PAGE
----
- Paperback: 152 pages
- Publisher: HIS Publishing Group (June 1, 2015)
- Language: English
- ISBN-10: 0578165058
- ISBN-13: 978-0578165059
- Product Dimensions: 6 x 0.3 x 9 inches
- Shipping Weight: 12.6 ounces (View shipping rates and policies)
- Average Customer Review: 28 customer reviews
- Amazon Best Sellers Rank: #1,584,121 in Books (See Top 100 in Books)
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Lime Green Paperback – June 1, 2015
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Top customer reviews
In her early chapters Roese appeals to readers to realize that godly Christian women come in more than one package color. Her use of colors almost seems to contradict her premise though.
But then I kept reading, making a deliberate effort to look beyond what is arguably an awkward extended metaphor and to listen to the heart of what the author is saying. It was only then that I unearthed the pithy nuggets of truth presented in this book.
Dr. Roese’s personal stories allowed me to watch her develop from a timid, corn planting farmer’s daughter, to a quiet seminary wife to a confident woman, sure of her own worth and calling. As she develops spiritually and intellectually, so does her message and her awareness of what is crippling the churches’ efforts to share the gospel with the lost.
Nowhere is her message more compelling than in the analogy that opens Chapter Six:
Our family spent summers going to Gilbert Lake, a small lake about fifteen minutes from our house. Though there were several lifeguard stations, only one had a certain whistle. That whistle was blown to alert everyone that someone had gone under the water and not come back up. When we heard that whistle, everyone present lined up along the shore, linked arms and started dredging the lake. The hope was that one of us would bump into the person who had gone under in time to save his or her life. Can you imagine the person under water looking at the line and saying something like, “Man, I can’t have that black guy save me!” or “I can’t have a woman save me!”? Absurd, right? And can you imagine if someone on the shore refused to link arms with people because they weren’t the right age, color, shape, religious belief, or gender? Again, absurd. Because then there’d be a gap in the link, and that gap maybe very well be where the person lay under water—dying. I picture a guy under water screaming, “Hurry! Link up! Someone, anyone, find me!” Figuratively speaking, a whole lot of people have sunk under the water, dying little deaths and big deaths all over the place. Did you know there are 160 million street children and 300 million child laborers? Did you know the sex industry is a 97.06 billion dollar worldwide business and that there are more strip clubs in the United States than any other nation? Did you know seven young people from the class of 2007 in my suburban city have either committed suicide, overdosed or been killed in a car accident? Did you know some of my relatives are drowning under water? Some of yours are too. There are people outside and inside our churches drowning. Those people can’t afford for us Christians to stand on the shore fighting or dredging the lake with gaps in the line because we’re too busy arguing over who gets to do what. As Dorothy Sayers wrote, when it comes to doing life-‐ and soul-‐saving work in the kingdom of God: “As we cannot afford to squander our natural resources of minerals, food, and beauty, so we cannot afford to discard any human resources of brains, skills, and initiative even though it is women who possess them”(117).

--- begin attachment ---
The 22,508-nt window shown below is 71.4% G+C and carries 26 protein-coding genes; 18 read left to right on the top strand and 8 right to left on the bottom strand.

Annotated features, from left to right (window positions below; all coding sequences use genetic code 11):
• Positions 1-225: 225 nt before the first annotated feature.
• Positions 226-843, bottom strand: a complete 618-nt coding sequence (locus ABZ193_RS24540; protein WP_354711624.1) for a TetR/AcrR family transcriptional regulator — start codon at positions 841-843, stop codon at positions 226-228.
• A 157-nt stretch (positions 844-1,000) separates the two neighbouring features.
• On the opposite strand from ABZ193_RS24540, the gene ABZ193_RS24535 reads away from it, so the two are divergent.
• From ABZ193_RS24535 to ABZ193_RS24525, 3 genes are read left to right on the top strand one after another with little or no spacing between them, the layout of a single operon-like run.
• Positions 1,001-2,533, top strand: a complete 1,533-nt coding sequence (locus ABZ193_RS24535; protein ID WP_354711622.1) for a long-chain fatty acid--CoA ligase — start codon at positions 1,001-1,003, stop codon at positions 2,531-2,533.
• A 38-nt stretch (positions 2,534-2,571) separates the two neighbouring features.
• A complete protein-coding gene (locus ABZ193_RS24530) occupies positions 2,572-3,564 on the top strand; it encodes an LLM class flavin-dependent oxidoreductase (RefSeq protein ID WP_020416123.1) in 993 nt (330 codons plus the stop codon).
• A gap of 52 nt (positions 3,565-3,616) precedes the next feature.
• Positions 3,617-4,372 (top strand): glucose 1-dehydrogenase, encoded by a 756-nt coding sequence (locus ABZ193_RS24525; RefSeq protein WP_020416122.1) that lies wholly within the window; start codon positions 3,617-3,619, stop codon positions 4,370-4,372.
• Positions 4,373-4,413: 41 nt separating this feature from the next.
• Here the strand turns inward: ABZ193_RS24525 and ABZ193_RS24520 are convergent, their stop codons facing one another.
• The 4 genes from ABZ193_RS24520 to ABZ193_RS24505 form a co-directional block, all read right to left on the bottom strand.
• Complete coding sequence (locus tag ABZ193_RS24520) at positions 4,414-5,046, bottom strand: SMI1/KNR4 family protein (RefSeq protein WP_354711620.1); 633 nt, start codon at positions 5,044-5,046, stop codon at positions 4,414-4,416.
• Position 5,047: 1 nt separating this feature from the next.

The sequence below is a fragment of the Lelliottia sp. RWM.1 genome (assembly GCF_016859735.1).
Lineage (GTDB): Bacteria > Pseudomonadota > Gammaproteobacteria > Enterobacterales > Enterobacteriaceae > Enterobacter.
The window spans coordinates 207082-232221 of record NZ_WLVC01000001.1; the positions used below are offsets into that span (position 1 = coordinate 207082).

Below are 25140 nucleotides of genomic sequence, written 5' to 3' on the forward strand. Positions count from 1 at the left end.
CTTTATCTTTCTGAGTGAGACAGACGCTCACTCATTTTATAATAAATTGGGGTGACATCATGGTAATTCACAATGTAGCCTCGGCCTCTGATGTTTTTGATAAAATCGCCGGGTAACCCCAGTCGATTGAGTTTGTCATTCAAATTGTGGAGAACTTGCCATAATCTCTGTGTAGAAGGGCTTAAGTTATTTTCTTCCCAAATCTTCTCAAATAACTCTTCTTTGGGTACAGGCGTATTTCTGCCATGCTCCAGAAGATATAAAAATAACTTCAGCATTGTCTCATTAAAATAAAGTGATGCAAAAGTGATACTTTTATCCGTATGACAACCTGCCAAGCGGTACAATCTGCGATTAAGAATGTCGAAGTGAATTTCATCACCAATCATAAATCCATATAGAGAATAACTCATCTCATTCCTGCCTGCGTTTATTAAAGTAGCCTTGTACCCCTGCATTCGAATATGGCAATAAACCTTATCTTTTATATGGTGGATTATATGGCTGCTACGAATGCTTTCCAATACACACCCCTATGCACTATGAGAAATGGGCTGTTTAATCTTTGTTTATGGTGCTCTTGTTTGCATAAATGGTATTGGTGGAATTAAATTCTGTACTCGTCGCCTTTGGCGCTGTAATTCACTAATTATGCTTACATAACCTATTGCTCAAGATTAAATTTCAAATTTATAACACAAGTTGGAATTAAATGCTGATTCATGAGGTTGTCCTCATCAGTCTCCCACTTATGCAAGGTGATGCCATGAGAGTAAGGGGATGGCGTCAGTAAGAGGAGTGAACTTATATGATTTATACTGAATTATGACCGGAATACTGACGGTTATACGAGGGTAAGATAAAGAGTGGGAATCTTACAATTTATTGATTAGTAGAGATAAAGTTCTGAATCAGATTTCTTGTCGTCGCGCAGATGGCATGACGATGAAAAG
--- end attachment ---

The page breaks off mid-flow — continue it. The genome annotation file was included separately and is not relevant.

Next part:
Chapter Nine felt like sitting down for coffee with a very wise mentor. Here Dr. Roese reminds readers what God is doing in the world and how we can best cooperate with Him. “What we have going on in our churches and around the globe is not a women’s issue; it’s a human issue. It’s not an issue about women’s equality. Jesus didn’t die so we could be equal. Jesus died for something bigger than that. Equality means I’ve got my rights, and you’ve got yours, and so we’re good with each other. Do you hear how we can simply tolerate rather than integrate? Instead, God created man and woman (community) to live in shalom. Whenever and where shalom is broken, we hear the cry of our Savior, “I’m offended.” That’s bigger than equality. It may include equality, but it doesn’t rest there. Interdependent. Intertwined. Embracing otherness, as we become one (174).
Dr. Roese wraps up her book by advising us how to lay down our anger at injustice so that we can better affect our churches in world changing ways. Her sage, practical counsel was the highlight of the book for me. It made me glad I kept persevering past my initial misunderstanding of the color lime green.
There is a very definite line of separation in this story that is marked by Jackie's preaching from the pulpit. In the chapters of her "Prepreach" you saw the makings of this extraordinary young woman. Childhood hardship taught her a work ethic that would sustain her through life's hardship's that are yet ongoing. She was a breath of fresh air as she and her husband rolled into Seminary. I still smile thinking of those experiences. How she managed the priorities of lifein those years, not as a check list but as a circle with God at the center allowing the needs of those in her life to flow accordingly. Her passion for Jesus built a sustaining prayer life.
When that inevitable day came that she stood before her congregation to preach it was her words to her daughter that touched me most when she whispered, "I am doing this for you." The events that followed this experience grieved me greatly to see the body of believers move in polar directions on the issue of a woman in the pulpit. God must weep for the shallowness of the Church.
I am searching the Scripture for myself on this debate to more fully understand and I am so thankful that I was blessed to read "Lime Green" early in my journey.